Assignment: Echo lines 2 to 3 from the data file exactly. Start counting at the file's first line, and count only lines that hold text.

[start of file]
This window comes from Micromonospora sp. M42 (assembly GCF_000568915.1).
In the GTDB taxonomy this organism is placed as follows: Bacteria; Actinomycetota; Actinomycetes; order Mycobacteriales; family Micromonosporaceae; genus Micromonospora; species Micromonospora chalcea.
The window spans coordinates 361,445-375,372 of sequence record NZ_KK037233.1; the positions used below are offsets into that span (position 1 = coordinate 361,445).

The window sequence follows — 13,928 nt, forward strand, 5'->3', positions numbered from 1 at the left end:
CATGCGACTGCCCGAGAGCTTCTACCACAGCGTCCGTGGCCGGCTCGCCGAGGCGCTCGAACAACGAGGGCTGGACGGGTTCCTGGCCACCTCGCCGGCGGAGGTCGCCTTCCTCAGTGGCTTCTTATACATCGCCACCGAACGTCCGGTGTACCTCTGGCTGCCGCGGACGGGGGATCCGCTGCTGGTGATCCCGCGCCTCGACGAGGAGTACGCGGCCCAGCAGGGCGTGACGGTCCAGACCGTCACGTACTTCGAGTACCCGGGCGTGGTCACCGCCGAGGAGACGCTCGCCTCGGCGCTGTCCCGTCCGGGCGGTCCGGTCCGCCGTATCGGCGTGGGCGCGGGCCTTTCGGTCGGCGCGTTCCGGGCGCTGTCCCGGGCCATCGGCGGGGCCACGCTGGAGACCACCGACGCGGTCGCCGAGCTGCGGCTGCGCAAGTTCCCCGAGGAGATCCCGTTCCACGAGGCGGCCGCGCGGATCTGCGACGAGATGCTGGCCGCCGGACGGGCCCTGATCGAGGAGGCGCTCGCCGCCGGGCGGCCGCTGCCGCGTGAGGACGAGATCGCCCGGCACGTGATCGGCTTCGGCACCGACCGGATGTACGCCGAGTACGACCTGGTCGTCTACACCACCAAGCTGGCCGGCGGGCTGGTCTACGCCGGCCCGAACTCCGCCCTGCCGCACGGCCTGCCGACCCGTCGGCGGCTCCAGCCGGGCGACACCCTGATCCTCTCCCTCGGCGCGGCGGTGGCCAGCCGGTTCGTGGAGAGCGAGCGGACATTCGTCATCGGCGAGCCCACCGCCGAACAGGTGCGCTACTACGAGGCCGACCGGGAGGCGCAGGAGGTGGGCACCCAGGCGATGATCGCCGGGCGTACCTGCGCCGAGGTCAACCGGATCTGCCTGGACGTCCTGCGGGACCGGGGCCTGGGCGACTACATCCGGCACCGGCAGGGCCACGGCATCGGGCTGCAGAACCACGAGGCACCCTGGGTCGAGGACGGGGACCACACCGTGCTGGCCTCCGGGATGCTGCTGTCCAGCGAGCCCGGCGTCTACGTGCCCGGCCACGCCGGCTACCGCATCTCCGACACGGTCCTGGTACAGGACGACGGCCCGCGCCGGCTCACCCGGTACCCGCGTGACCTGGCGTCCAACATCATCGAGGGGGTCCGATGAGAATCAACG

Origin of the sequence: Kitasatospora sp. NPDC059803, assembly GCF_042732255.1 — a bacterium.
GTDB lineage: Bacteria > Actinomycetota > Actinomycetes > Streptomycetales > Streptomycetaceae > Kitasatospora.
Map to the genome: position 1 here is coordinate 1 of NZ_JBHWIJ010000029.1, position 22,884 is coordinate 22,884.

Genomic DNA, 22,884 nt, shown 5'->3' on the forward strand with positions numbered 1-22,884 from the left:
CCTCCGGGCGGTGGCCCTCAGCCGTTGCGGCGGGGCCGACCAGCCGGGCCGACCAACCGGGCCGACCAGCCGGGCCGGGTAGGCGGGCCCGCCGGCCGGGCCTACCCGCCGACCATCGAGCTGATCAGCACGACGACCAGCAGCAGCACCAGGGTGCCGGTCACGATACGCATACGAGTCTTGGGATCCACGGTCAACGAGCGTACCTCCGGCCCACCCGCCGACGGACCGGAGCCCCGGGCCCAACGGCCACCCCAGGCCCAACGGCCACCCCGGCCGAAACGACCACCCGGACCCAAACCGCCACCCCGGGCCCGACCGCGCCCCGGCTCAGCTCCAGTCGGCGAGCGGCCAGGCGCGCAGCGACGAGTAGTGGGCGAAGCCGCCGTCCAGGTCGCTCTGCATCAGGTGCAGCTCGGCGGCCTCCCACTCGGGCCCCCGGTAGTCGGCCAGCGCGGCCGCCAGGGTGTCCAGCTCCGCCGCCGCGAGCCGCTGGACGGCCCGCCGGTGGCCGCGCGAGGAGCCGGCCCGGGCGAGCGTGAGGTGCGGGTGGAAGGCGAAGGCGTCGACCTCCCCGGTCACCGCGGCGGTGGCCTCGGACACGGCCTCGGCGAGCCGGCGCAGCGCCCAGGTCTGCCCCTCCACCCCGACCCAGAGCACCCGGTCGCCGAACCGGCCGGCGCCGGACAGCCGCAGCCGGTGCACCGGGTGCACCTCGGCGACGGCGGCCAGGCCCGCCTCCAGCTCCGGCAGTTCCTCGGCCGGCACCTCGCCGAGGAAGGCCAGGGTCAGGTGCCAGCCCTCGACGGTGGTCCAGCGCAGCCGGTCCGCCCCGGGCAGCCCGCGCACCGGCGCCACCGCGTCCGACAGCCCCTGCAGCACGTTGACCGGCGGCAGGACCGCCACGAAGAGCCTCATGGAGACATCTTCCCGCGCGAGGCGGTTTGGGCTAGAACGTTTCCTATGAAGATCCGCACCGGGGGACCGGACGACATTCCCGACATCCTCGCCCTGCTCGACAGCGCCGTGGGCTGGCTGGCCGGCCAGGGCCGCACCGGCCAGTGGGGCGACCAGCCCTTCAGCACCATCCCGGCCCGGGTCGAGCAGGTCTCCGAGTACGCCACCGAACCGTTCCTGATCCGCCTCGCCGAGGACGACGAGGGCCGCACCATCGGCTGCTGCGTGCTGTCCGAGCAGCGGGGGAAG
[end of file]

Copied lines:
In the GTDB taxonomy this organism is placed as follows: Bacteria; Actinomycetota; Actinomycetes; order Mycobacteriales; family Micromonosporaceae; genus Micromonospora; species Micromonospora chalcea.
The window spans coordinates 361,445-375,372 of sequence record NZ_KK037233.1; the positions used below are offsets into that span (position 1 = coordinate 361,445).